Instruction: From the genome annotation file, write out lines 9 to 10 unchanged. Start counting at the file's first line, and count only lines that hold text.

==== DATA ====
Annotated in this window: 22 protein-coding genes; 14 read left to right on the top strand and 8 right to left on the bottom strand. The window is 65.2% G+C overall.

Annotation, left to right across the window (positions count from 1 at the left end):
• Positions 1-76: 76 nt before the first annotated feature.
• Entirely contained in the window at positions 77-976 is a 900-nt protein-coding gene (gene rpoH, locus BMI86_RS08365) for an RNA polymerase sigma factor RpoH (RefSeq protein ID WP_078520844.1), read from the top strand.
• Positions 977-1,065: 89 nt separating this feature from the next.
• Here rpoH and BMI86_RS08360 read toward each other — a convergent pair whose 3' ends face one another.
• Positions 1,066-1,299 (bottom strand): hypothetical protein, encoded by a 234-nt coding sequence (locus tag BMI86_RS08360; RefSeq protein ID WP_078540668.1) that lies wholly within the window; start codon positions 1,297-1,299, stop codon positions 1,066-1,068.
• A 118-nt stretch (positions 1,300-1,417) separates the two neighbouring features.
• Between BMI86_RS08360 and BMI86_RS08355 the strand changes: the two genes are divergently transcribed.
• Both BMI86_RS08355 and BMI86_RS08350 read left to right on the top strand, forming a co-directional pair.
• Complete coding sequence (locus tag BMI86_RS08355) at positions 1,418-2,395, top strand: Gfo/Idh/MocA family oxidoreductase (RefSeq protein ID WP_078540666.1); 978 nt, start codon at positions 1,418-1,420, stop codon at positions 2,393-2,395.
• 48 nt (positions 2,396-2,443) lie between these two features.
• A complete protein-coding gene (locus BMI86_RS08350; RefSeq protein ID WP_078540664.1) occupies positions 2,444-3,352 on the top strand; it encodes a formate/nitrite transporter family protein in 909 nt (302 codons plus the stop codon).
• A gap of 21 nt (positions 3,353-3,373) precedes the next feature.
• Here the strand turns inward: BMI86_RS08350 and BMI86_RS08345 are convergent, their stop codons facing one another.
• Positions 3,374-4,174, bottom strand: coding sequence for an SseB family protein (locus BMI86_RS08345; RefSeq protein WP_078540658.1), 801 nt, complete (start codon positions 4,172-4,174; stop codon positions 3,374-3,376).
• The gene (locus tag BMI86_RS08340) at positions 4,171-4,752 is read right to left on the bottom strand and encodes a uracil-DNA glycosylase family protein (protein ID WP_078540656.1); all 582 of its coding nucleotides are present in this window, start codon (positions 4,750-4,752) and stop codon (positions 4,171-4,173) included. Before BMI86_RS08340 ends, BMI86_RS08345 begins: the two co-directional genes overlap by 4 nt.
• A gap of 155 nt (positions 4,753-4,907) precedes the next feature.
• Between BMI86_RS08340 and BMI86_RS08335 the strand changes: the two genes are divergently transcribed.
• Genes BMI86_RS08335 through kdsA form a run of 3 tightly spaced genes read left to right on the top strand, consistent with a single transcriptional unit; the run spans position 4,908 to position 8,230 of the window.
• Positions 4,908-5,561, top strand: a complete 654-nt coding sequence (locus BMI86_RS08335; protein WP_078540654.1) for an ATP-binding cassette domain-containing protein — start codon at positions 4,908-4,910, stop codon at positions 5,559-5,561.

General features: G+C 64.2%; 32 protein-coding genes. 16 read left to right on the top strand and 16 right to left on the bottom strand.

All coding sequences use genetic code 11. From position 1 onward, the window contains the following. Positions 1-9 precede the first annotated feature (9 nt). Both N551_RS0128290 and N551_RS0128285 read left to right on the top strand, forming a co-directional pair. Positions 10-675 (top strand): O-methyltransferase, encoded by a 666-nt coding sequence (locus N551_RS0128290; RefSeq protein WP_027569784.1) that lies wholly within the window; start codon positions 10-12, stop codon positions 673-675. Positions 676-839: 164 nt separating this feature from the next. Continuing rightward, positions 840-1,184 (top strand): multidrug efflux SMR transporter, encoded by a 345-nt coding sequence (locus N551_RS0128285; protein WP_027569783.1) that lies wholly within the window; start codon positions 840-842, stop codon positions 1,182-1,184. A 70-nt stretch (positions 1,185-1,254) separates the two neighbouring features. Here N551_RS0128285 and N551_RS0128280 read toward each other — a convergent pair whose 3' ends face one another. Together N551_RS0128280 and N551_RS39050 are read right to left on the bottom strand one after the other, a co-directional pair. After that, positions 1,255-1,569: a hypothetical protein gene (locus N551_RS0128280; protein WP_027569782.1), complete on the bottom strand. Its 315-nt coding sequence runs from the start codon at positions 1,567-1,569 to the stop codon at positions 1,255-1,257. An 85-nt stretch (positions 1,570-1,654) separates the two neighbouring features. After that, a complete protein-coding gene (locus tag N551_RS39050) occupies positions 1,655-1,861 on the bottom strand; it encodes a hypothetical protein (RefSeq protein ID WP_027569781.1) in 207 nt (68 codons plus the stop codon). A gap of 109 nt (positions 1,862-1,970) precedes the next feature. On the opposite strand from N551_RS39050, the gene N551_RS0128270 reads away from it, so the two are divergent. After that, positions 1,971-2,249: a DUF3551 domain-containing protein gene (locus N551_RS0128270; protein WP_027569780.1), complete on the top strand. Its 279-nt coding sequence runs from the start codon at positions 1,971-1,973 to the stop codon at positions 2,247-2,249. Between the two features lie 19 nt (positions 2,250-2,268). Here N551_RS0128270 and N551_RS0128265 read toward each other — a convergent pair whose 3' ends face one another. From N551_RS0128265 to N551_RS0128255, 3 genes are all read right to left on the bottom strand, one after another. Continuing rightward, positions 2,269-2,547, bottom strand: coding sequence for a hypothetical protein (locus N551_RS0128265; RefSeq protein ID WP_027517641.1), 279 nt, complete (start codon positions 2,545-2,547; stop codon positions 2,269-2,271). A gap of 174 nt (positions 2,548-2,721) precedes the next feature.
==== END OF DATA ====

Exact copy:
• Between BMI86_RS08360 and BMI86_RS08355 the strand changes: the two genes are divergently transcribed.
• Both BMI86_RS08355 and BMI86_RS08350 read left to right on the top strand, forming a co-directional pair.